The Hope Foundation (HOPE) was established in 1999, to provide protection and refuge for 20 girls in Kolkata (Calcutta) India, who were forced to survive on the streets, alone and vulnerable as young teenagers. The United Nations classifies India as one the most dangerous places to be born a girl. Witnessing the abject poverty and violation of the human rights of such girls inspired HOPE’s active and voluntary founder Maureen Forrest to establish the organisation.
Despite India’s economy ranking first in the world for growth, millions of Indian people are forced into a life of severe and often fatal poverty. Throughout the metropolitan city of Kolkata, the growing economy and infrastructure competes with derelict, dirty and sprawling slums. The economic equality and rich/poor divide is evident throughout the city, while economic opportunities for the poor remain low and food inflation is at an all-time high. The poor population of Kolkata is unable to secure their most basic human rights, those which we too often, take for granted here in the western world.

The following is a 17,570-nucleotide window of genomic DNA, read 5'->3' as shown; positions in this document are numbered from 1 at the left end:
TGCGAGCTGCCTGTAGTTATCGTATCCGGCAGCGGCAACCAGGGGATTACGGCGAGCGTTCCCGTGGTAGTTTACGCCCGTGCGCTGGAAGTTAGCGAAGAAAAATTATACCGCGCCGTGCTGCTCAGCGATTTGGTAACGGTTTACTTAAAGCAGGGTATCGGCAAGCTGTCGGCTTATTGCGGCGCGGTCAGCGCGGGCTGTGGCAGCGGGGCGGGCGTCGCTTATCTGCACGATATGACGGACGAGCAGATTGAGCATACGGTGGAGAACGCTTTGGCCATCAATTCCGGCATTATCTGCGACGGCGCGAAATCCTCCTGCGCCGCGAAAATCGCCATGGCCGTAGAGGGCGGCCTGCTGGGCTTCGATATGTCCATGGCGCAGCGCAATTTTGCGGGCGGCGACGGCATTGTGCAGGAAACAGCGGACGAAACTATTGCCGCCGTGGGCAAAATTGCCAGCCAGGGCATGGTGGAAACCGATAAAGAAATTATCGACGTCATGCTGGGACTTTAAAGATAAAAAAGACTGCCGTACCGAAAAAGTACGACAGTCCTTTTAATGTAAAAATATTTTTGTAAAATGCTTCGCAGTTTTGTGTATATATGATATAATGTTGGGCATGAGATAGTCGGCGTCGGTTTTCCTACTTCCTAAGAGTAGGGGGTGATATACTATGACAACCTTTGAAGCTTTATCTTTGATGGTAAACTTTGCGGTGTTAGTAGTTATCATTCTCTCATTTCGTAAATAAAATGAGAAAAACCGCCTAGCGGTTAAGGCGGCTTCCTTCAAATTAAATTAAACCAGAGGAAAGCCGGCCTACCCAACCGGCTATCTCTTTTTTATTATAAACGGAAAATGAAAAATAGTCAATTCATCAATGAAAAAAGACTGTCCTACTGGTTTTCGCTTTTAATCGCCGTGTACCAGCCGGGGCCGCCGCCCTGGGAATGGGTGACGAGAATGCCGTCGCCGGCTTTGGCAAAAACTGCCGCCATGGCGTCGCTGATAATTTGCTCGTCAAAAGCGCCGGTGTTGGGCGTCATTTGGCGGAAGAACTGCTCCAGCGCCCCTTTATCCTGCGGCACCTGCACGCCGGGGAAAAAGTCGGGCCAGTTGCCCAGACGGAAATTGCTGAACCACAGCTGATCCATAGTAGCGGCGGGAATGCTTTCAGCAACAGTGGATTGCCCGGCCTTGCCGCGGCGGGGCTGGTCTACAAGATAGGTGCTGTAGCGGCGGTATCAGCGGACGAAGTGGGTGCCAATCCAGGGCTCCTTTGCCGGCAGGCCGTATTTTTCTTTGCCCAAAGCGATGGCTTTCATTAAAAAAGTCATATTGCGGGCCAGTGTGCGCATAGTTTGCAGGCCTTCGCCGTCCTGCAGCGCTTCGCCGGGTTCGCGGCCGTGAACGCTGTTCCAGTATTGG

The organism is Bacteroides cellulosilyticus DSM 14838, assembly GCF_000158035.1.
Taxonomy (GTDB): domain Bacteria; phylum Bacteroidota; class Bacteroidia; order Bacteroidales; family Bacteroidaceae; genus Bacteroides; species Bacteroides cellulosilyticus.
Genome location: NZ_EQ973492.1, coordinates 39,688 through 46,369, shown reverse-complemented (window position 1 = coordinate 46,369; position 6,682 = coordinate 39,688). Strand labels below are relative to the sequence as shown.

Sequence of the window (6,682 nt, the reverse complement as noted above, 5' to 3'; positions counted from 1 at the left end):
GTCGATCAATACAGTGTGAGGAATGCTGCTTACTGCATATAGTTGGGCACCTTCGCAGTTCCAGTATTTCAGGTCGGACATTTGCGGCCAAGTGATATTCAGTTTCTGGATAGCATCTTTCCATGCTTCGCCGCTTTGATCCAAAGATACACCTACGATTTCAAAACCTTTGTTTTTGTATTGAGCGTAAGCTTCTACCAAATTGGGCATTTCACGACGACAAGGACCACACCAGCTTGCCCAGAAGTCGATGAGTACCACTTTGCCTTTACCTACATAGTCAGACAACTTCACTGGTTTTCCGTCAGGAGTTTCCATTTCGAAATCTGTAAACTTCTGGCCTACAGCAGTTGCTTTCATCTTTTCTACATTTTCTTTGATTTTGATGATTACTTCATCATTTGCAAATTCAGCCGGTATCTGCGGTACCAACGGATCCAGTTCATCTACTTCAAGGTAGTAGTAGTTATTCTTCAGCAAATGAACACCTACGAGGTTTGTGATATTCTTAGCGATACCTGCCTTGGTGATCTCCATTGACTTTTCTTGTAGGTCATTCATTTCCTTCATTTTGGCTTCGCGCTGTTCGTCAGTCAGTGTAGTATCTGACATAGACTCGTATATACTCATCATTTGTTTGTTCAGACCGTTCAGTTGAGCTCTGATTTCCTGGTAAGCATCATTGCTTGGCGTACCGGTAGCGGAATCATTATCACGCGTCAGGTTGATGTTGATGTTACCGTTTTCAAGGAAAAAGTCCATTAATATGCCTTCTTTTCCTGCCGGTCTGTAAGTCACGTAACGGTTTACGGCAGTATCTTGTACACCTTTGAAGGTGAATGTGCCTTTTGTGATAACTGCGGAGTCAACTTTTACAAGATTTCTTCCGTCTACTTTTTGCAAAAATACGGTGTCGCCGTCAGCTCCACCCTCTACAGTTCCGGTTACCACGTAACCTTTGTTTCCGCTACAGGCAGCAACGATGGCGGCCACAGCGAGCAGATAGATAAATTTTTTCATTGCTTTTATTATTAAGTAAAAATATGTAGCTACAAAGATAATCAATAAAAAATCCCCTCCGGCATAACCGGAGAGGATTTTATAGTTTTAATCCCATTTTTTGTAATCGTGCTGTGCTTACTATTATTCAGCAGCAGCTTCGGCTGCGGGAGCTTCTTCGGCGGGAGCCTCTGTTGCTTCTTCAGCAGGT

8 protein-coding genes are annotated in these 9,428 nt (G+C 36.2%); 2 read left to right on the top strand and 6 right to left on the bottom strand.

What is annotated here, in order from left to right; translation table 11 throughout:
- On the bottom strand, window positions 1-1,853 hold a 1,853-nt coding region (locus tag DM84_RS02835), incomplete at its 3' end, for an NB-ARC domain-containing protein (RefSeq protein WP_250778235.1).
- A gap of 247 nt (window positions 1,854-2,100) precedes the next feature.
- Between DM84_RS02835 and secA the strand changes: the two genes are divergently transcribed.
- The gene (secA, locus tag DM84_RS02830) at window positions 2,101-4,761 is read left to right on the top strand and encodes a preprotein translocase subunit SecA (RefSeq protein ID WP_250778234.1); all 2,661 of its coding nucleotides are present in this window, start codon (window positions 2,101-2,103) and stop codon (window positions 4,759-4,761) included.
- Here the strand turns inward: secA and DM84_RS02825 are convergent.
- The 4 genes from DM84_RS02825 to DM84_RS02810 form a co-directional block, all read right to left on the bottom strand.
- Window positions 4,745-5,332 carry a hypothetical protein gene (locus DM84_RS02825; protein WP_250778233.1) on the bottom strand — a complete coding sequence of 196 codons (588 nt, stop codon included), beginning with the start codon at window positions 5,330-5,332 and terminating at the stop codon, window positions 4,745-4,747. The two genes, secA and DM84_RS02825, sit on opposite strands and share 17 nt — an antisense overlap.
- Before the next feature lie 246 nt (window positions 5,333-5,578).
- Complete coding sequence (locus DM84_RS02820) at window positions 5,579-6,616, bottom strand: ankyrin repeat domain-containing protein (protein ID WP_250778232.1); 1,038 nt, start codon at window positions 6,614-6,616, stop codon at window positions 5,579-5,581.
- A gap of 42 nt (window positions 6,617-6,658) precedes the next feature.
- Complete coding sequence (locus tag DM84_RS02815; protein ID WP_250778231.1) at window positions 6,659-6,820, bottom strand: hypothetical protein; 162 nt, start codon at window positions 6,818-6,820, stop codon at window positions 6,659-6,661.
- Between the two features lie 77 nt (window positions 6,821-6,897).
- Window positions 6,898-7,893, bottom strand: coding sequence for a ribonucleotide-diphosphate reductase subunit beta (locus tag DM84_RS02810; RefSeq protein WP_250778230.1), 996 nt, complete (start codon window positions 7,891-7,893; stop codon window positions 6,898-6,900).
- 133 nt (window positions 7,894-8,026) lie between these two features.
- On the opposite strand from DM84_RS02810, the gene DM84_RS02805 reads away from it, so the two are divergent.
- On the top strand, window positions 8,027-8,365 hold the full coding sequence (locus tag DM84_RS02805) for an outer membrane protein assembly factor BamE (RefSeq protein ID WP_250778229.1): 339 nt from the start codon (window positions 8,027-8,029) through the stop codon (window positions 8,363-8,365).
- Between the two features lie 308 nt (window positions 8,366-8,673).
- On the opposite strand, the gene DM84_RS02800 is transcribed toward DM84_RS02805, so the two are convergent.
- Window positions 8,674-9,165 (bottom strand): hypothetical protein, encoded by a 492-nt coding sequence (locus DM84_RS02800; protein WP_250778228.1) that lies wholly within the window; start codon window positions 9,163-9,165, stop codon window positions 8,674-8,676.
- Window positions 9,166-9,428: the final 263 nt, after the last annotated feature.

In its short existence, HOPE’s progress, programmes and outreach of support has impacted the lives of over 2.9 million individuals who reside in Kolkata’s slums and throughout the city’s streets. HOPE provides sustainable pathways out of poverty through the delivery of education, healthcare, protection, nutrition and skills building. HOPE works with Kolkata’s forgotten children, those who have been victims of trafficking, violence, abandonment, prostitution, sexual abuse and severe neglect. Working with such vulnerable children and their wider families and communities, has lifted millions out of poverty, enabling and empowering them to build a brighter future for themselves and for future generations.